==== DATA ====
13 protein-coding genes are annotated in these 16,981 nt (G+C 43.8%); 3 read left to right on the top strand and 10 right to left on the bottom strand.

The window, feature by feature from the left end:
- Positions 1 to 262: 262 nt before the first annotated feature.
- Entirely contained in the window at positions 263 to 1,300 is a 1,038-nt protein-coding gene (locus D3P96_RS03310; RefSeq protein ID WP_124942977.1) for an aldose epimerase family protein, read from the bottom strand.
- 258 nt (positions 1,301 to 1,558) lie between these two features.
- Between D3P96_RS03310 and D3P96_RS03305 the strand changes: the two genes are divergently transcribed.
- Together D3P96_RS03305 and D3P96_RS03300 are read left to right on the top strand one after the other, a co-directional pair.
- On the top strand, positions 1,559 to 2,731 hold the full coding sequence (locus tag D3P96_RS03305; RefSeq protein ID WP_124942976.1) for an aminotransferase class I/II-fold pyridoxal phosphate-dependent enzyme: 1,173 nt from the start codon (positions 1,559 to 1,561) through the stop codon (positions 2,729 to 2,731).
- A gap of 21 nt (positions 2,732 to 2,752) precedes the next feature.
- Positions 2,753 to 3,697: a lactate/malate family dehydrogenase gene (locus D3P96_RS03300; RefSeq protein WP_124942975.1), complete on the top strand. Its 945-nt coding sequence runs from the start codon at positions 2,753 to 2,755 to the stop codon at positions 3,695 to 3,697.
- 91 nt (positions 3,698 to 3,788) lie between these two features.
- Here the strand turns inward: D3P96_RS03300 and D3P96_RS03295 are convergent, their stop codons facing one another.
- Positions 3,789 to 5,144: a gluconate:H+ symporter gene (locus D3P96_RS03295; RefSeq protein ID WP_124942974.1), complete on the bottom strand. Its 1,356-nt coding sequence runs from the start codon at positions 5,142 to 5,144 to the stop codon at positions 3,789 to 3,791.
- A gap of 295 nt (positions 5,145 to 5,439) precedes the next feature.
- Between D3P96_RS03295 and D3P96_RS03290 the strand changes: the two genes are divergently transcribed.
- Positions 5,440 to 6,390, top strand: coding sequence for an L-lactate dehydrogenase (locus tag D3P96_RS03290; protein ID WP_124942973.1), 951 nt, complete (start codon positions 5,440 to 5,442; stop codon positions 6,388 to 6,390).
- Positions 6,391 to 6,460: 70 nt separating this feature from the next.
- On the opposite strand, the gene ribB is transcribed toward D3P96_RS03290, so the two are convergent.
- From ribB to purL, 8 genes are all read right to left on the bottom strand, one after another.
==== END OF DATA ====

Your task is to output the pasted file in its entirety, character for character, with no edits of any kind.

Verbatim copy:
13 protein-coding genes are annotated in these 16,981 nt (G+C 43.8%); 3 read left to right on the top strand and 10 right to left on the bottom strand.

The window, feature by feature from the left end:
- Positions 1 to 262: 262 nt before the first annotated feature.
- Entirely contained in the window at positions 263 to 1,300 is a 1,038-nt protein-coding gene (locus D3P96_RS03310; RefSeq protein ID WP_124942977.1) for an aldose epimerase family protein, read from the bottom strand.
- 258 nt (positions 1,301 to 1,558) lie between these two features.
- Between D3P96_RS03310 and D3P96_RS03305 the strand changes: the two genes are divergently transcribed.
- Together D3P96_RS03305 and D3P96_RS03300 are read left to right on the top strand one after the other, a co-directional pair.
- On the top strand, positions 1,559 to 2,731 hold the full coding sequence (locus tag D3P96_RS03305; RefSeq protein ID WP_124942976.1) for an aminotransferase class I/II-fold pyridoxal phosphate-dependent enzyme: 1,173 nt from the start codon (positions 1,559 to 1,561) through the stop codon (positions 2,729 to 2,731).
- A gap of 21 nt (positions 2,732 to 2,752) precedes the next feature.
- Positions 2,753 to 3,697: a lactate/malate family dehydrogenase gene (locus D3P96_RS03300; RefSeq protein WP_124942975.1), complete on the top strand. Its 945-nt coding sequence runs from the start codon at positions 2,753 to 2,755 to the stop codon at positions 3,695 to 3,697.
- 91 nt (positions 3,698 to 3,788) lie between these two features.
- Here the strand turns inward: D3P96_RS03300 and D3P96_RS03295 are convergent, their stop codons facing one another.
- Positions 3,789 to 5,144: a gluconate:H+ symporter gene (locus D3P96_RS03295; RefSeq protein ID WP_124942974.1), complete on the bottom strand. Its 1,356-nt coding sequence runs from the start codon at positions 5,142 to 5,144 to the stop codon at positions 3,789 to 3,791.
- A gap of 295 nt (positions 5,145 to 5,439) precedes the next feature.
- Between D3P96_RS03295 and D3P96_RS03290 the strand changes: the two genes are divergently transcribed.
- Positions 5,440 to 6,390, top strand: coding sequence for an L-lactate dehydrogenase (locus tag D3P96_RS03290; protein ID WP_124942973.1), 951 nt, complete (start codon positions 5,440 to 5,442; stop codon positions 6,388 to 6,390).
- Positions 6,391 to 6,460: 70 nt separating this feature from the next.
- On the opposite strand, the gene ribB is transcribed toward D3P96_RS03290, so the two are convergent.
- From ribB to purL, 8 genes are all read right to left on the bottom strand, one after another.